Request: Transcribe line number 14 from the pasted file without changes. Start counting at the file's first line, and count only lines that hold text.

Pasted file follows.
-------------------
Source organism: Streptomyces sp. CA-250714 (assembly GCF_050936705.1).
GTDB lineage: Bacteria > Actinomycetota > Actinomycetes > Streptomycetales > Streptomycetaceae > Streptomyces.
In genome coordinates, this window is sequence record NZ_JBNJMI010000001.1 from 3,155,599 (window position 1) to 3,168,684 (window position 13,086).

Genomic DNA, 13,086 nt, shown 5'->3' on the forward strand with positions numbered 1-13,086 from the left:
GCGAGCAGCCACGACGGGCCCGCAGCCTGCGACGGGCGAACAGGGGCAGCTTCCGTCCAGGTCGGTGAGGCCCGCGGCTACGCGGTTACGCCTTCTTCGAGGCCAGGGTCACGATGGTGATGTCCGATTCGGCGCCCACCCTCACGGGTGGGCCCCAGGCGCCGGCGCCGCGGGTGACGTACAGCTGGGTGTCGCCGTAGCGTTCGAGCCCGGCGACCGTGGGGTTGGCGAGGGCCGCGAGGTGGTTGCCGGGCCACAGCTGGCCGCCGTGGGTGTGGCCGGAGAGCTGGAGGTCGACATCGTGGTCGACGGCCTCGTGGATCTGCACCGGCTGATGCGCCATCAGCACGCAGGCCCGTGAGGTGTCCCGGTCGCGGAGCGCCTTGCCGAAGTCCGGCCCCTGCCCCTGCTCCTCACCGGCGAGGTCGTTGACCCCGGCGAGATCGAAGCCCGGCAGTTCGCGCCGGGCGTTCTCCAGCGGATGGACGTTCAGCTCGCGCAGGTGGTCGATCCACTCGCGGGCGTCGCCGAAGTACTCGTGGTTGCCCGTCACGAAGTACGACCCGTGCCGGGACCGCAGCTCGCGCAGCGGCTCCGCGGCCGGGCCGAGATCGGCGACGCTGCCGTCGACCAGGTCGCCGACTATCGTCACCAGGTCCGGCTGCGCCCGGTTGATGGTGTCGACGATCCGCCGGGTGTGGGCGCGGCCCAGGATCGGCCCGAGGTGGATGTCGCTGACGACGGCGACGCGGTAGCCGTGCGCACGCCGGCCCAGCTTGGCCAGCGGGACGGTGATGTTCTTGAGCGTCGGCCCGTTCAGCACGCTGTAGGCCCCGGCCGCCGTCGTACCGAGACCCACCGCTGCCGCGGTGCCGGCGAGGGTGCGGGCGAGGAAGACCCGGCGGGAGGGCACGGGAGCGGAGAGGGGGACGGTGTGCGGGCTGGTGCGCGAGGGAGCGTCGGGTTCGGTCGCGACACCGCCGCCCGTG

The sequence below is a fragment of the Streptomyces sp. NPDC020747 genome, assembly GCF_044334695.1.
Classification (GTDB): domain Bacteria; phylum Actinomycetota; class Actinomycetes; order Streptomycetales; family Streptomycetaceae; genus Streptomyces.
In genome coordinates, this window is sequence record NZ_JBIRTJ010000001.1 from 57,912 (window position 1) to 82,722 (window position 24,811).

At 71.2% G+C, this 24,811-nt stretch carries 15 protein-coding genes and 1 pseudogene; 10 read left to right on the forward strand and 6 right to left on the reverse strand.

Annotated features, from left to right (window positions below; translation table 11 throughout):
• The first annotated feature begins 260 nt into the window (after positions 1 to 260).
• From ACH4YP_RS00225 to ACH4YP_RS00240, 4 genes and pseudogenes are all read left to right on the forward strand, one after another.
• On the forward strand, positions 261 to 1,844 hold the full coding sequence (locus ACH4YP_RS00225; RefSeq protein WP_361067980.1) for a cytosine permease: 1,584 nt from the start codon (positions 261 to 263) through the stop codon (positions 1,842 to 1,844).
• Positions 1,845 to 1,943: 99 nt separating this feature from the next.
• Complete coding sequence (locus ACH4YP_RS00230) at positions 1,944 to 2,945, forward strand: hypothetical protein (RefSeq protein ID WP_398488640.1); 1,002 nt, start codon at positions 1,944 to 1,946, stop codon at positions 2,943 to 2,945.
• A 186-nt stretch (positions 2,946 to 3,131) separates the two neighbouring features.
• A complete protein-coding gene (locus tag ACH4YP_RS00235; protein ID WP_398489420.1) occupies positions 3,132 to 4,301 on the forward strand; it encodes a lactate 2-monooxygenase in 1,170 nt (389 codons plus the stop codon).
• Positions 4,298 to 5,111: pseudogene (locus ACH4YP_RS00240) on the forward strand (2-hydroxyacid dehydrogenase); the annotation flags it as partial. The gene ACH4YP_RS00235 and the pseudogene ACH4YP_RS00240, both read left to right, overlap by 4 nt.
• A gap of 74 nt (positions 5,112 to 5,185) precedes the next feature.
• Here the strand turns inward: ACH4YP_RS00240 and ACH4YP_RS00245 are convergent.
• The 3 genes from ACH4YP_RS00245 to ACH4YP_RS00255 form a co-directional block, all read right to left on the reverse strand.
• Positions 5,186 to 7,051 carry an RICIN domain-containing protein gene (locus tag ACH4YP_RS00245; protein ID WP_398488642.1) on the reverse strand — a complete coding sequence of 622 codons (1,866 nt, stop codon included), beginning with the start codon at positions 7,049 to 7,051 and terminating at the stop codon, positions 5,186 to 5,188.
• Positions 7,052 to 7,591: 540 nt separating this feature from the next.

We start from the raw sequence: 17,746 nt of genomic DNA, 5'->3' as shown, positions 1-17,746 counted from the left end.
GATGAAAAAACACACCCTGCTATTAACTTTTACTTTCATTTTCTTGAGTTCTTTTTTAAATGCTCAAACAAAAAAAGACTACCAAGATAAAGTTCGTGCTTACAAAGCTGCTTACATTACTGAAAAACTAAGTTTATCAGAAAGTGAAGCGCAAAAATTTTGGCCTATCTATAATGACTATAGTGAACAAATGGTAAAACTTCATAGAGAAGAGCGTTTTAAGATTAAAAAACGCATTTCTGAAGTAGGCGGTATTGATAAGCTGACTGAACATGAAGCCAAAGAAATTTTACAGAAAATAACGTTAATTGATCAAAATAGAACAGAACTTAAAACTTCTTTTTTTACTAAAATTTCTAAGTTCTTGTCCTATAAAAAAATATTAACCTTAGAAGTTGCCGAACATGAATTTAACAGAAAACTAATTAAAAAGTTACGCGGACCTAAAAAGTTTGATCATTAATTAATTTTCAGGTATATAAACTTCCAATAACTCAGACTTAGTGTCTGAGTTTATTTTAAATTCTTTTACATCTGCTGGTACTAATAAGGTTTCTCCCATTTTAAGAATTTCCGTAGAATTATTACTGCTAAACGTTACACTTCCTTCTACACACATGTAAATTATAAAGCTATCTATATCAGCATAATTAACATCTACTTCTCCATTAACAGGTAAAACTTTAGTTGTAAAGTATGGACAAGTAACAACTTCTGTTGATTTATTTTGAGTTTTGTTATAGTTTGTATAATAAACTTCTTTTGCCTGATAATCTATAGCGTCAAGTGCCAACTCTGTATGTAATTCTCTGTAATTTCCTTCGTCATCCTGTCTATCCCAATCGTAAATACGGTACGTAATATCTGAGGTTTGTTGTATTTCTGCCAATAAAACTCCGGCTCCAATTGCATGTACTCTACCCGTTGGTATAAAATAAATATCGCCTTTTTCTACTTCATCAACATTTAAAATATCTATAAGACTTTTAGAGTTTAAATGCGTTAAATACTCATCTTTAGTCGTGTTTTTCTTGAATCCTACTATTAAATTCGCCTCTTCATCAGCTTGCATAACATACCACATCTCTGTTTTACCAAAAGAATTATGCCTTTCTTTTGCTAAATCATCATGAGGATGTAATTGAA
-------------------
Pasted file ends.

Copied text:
• Positions 1,845 to 1,943: 99 nt separating this feature from the next.